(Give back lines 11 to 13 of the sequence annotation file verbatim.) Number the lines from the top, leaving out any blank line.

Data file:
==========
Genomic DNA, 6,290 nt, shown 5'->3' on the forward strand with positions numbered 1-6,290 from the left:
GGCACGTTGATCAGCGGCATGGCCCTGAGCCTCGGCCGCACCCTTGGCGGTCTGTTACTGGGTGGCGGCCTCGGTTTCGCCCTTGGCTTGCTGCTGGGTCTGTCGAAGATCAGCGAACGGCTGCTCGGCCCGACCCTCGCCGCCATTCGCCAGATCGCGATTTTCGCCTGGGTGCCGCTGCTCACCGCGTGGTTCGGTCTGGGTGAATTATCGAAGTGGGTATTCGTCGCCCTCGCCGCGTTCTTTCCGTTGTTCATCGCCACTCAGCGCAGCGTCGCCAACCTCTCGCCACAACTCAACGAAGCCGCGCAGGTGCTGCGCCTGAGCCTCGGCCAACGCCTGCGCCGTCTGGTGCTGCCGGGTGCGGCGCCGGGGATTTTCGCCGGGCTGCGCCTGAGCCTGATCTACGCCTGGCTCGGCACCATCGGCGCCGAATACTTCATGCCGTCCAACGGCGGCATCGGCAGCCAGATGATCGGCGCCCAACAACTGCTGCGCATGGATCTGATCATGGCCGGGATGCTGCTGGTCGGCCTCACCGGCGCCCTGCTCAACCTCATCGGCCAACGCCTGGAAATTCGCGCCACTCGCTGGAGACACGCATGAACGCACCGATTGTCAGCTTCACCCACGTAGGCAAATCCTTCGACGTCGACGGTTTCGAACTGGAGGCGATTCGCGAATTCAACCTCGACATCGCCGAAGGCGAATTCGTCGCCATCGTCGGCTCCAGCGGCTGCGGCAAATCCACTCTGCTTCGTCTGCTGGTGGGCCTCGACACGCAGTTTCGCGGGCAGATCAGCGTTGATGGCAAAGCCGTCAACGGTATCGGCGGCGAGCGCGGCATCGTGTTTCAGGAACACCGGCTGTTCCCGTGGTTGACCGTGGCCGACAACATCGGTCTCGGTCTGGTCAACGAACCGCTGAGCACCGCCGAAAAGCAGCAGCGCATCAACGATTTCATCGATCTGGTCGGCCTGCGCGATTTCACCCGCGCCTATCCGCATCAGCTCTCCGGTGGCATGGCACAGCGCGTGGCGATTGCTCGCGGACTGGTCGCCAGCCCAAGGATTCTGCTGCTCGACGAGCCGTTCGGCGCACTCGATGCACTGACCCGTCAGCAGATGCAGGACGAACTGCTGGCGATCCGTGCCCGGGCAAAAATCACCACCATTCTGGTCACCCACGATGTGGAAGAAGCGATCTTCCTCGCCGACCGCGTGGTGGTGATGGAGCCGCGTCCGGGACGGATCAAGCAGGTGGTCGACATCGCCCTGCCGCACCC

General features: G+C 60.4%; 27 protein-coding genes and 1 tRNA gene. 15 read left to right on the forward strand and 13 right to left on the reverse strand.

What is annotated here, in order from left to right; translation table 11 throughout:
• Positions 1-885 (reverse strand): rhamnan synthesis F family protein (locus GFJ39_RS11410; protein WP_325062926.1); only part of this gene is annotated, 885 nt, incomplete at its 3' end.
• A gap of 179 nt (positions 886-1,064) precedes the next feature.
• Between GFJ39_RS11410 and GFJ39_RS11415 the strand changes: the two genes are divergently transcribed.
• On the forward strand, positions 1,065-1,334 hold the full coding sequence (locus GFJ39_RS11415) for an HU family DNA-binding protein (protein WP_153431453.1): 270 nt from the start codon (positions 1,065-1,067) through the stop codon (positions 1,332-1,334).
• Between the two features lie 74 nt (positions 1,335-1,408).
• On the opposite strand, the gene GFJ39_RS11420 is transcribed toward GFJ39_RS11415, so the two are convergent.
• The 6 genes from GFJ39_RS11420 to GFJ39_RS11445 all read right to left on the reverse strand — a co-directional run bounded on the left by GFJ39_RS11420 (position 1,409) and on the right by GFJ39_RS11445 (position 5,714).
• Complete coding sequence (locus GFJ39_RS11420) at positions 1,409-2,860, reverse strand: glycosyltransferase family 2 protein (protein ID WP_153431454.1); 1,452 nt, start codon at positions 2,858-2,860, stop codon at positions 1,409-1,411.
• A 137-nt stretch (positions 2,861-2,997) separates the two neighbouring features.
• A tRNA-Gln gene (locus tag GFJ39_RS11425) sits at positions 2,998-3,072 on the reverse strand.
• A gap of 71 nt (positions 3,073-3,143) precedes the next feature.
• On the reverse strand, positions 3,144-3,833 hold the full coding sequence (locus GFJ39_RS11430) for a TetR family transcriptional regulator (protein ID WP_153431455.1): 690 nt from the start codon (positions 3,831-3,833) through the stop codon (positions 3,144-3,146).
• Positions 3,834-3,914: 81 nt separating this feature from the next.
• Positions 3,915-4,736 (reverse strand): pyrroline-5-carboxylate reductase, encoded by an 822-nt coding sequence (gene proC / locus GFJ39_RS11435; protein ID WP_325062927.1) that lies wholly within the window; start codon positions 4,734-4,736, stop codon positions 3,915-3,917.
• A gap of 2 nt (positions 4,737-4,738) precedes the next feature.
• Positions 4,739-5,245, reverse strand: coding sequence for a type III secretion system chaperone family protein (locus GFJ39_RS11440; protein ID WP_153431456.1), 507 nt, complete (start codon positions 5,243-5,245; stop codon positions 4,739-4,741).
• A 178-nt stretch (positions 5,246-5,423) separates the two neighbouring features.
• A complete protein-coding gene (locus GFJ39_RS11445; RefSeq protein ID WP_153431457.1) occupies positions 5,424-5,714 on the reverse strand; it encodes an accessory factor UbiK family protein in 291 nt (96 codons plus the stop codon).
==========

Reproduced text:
• The 6 genes from GFJ39_RS11420 to GFJ39_RS11445 all read right to left on the reverse strand — a co-directional run bounded on the left by GFJ39_RS11420 (position 1,409) and on the right by GFJ39_RS11445 (position 5,714).
• Complete coding sequence (locus GFJ39_RS11420) at positions 1,409-2,860, reverse strand: glycosyltransferase family 2 protein (protein ID WP_153431454.1); 1,452 nt, start codon at positions 2,858-2,860, stop codon at positions 1,409-1,411.
• A 137-nt stretch (positions 2,861-2,997) separates the two neighbouring features.